Deliverance (1972)

So this is probably the most famous film on the list, with John Boorman’s Deliverance widely regarded as a classic. We actually just made one WTF happened to this movie about it, and it remains one of the most disturbing thrillers of the seventies. The story of four Atalanta businessmen (Jon Voight, Burt Reynolds, Ronny Cox and Ned Beatty) out of their element in rural Georgia, the film has lost none of its shock value fifty years on. Even if you know where it’s going and have heard of the infamous “squeal like a pig” scene, nothing prepares you for seeing it. This is available on Netflix in the US

Vice Squad (1982)

Tarantino does not dedicate an entire chapter to the 1982s Deputy teambut he mentions it a lot in the chapter on Paul Schrader Hardcore. He sees the film as an unofficial sequel, which makes sense. It follows a woman who is a loving suburban mom by day but a prostitute named Princess by night. The great Season Hubley plays her, and she encounters a killer pimp named Ramrod, played by Wings Hauser in perhaps the creepiest villain performance of the eighties. This is a creepy, seedy piece of exploitation cinema. Still, it’s extremely compelling and actually contains a line that Eastwood (or one of his writers) could have ripped off for Sudden Impact, when the film’s police hero says, “make my day” during the climax. You can find this one for rent on iTunes, but a word of warning – it’s HARDCORE. If you’re on the sensitive side, this is one you might want to skip, but for those of us who like that sort of thing, it’s a nasty little treat.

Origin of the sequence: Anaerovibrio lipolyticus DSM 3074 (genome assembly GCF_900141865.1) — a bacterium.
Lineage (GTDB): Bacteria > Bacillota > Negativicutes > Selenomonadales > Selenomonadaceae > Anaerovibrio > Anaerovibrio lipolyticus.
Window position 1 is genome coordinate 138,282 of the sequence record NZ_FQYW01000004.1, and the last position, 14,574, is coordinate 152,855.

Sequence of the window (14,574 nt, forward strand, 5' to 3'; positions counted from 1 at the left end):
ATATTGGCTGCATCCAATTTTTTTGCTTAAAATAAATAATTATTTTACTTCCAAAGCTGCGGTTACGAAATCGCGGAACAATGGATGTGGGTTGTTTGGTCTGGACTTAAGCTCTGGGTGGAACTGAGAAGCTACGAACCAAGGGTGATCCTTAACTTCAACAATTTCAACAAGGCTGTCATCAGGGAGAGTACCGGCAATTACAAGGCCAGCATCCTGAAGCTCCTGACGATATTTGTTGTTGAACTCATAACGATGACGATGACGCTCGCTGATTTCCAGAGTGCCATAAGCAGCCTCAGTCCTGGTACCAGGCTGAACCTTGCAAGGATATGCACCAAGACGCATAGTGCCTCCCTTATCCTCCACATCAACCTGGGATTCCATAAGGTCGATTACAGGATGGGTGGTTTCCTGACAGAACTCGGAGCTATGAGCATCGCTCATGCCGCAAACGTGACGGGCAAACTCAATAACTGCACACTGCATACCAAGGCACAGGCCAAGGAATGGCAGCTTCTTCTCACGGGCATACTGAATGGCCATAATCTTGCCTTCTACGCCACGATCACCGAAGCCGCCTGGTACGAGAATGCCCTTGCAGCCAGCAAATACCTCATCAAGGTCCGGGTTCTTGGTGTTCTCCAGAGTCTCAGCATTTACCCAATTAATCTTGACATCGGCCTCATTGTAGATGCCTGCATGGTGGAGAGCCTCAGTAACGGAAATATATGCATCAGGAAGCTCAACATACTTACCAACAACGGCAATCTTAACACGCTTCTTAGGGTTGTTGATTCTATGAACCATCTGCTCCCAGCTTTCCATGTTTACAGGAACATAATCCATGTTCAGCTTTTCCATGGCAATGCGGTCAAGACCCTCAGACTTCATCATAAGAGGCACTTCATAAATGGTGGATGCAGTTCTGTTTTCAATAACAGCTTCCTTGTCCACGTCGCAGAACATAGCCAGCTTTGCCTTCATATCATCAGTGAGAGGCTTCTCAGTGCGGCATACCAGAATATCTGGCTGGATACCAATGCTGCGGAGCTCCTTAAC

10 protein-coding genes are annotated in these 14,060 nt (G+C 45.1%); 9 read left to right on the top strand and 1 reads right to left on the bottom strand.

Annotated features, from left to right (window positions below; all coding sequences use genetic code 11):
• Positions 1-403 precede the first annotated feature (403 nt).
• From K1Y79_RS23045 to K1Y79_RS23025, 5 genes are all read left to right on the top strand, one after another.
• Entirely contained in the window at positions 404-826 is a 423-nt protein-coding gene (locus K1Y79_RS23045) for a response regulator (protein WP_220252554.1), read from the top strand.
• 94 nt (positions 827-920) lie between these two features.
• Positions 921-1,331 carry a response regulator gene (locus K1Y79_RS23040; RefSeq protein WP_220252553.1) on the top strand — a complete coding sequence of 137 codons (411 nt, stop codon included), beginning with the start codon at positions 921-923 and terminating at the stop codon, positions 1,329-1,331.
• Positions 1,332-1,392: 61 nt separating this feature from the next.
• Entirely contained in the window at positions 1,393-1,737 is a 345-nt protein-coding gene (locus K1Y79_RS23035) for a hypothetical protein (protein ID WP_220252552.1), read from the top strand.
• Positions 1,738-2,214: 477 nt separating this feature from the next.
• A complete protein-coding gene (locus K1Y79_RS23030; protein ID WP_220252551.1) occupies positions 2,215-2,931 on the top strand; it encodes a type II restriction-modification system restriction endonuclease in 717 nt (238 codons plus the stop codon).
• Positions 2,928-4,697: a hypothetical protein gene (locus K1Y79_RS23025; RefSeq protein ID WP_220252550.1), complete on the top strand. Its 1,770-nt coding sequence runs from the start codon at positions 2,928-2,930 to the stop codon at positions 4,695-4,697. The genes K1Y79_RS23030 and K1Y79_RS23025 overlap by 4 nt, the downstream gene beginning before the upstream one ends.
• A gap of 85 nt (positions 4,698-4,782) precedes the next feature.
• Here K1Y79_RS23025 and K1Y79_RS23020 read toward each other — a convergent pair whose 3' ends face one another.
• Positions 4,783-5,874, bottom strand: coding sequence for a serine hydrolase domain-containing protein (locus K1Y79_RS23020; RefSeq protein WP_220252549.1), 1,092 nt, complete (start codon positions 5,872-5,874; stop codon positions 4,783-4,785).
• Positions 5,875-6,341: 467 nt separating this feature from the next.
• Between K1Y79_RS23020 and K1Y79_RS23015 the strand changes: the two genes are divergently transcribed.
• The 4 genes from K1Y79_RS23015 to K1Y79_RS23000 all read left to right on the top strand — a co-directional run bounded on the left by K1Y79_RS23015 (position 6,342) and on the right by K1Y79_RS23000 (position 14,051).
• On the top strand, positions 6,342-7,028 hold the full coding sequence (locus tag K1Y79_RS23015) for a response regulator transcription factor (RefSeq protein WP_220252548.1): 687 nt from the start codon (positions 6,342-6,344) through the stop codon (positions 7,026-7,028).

Bullitt (1968)

Steven Spielberg, Bullitt, Steve McQueen

Considering that the films Tarantino writes about are from the sixties and seventies, there is one name that looms large over the book, and that is Steve McQueen. He was the most significant action star of his era, and a picture of McQueen with him The Getaway director Sam Peckinpah graces the book’s cover. One of the most compelling chapters is Tarantino’s assessment of Peter Yates’ Bullitt, which remains one of the definitive McQueen films. Steven Spielberg just signed on to make one followl, with Bradley Cooper taking over the McQueen role. While everyone knows about the car chase, QT also cites McQueen’s fashion as having a huge influence, as movie cops at the time were quite square. With its hip jackets and sweaters, Bullitt is anything but square, and every hip seventy officer, from Serpico to Starsky & Hutch, McQueen owes a debt of gratitude. You can rent this on iTunes or pretty much anywhere else.

And there you have five movies to get you started if you liked reading Cinema speculation. Let us know in the comments if you liked this list and maybe we’ll make another!